Counter is used to keeps track of how many times equivalent values are added. It is a collection where elements are stored as dictionary keys and their counts are stored as dictionary values.

Syntax

To create a counter, use below syntax

collections.Counter([iterable-or-mapping])

It returns counter object. A Counter is a dict subclass for counting hashable objects. Counts can be any integer value including zero or negative counts.

Below example shows different ways of creating counter.

# Empty counter
c = Counter()

# Counter from an iterable
c = Counter('python')
print(c)

# Output
# Counter({'p': 1, 'y': 1, 't': 1, 'h': 1, 'o': 1, 'n': 1})

# Counter from a mapping
c = Counter({'red': 4, 'blue': 2})
print(c)

# Output
# Counter({'red': 4, 'blue': 2})

# Counter from keyword args
c = Counter(cats=4, dogs=8)
print(c)

# Output
# Counter({'dogs': 8, 'cats': 4})

## Important Methods

Counter supports all the methods supported by dictionary. Additional methods supported by Counter objects are

• elements() : Return an iterator over elements repeating each as many times as its count. If an element’s count is less than one, elements() will ignore it.
• most_common([n]) : Return a list of the n most common elements and their counts from the most common to the least. If n is omitted, most_common() returns all elements in the counter. Elements with equal counts are ordered in the order first encountered.
• subtract([iterable-or-mapping]) : Elements are subtracted from an iterable or from another mapping (or counter). Both inputs and outputs may be zero or negative.
• update([iterable-or-mapping]) : Elements are counted from an iterable or added-in from another mapping (or counter). It adds counts instead of replacing them. Iterable should be a sequence of elements, not a sequence of (key, value) pairs.

## Example

Below example shows the illustrate the use of various function supported in Counter. Two counter are created for list of two teams. Then various operation are performed on these counters.

 from collections import Counter

team1 = ["Bob", "James", "Penny", "James", "Frank"]
team2 = ["Bill", "Debbie", "Frank", "James", "Sam"]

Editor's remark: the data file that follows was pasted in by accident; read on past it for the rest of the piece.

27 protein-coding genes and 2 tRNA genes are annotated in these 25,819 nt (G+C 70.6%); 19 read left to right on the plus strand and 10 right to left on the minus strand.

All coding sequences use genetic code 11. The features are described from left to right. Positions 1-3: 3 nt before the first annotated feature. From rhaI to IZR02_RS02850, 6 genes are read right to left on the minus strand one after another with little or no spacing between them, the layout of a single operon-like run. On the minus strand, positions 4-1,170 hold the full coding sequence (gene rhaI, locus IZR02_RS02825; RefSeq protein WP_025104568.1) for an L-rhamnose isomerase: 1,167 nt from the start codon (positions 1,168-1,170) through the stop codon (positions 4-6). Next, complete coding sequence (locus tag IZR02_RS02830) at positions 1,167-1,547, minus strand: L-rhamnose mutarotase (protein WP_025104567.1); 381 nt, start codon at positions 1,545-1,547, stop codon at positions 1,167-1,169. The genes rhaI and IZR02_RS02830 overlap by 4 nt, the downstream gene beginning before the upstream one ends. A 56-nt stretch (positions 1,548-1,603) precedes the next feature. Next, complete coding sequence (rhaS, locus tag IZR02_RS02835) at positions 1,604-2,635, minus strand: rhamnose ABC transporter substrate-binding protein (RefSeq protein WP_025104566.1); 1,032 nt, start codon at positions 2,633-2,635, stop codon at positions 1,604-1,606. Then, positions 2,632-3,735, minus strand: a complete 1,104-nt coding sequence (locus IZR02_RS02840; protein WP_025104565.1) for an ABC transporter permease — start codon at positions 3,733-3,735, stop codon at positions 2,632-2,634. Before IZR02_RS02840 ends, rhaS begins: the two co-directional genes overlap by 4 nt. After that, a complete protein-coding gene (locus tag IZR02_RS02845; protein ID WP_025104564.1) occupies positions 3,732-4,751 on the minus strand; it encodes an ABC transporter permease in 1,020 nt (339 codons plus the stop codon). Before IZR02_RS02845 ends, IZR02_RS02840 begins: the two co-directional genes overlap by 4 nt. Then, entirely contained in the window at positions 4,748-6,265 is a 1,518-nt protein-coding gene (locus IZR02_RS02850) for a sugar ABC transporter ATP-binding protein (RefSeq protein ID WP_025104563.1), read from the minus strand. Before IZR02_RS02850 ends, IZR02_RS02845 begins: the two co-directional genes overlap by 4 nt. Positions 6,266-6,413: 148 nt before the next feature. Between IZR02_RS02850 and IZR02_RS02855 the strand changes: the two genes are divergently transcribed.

# Create a Counter
c1 = Counter(team1)
c2 = Counter(team2)

# Count of player named James
print(c1["James"])

# Output
# 2

# Number of players
print(sum(c1.values()))

# Output
# 5

# Combine the two teams
c1.update(team2)
print(c1)

# Output
# Counter({'James': 3, 'Frank': 2, 'Bob': 1, 'Penny': 1, 'Bill': 1, 'Debbie': 1, 'Sam': 1})

# Most common name in the two teams
print(c1.most_common(3))

# Output
# [('James', 3), ('Frank', 2), ('Bob', 1)]

c = Counter(a=4, b=2, c=0, d=-2)
d = Counter(a=1, b=2, c=3, d=4)

c.subtract(d)
print(c)

# Output
# Counter({'a': 3, 'b': 0, 'c': -3, 'd': -6})

## Arithmetic

Counter support arithmetic and set operations. Below example shows the usage of these operators on counter instance. Addition and subtraction combine counters by adding or subtracting the counts of corresponding elements. Intersection and union return the minimum and maximum of corresponding counts. Each operation can accept inputs with signed counts, but the output will exclude results with counts of zero or less.

from collections import Counter

c = Counter(a=4, b=2, c=0, d=-2, e = 4)
d = Counter(a=1, b=2, c=3, d=4, f = 3)

# Combined count
print(c + d)

# Output
# Counter({'a': 5, 'b': 4, 'e': 4, 'c': 3, 'f': 3, 'd': 2})

# Substracted count
print(c - d)

# Output
# Counter({'e': 4, 'a': 3})

# Intersection (positive minimums)
print(c & d)

# Output
# Counter({'b': 2, 'a': 1})

# Union (taking maximums)
print(c | d)

# Output
# Counter({'a': 4, 'd': 4, 'e': 4, 'c': 3, 'f': 3, 'b': 2})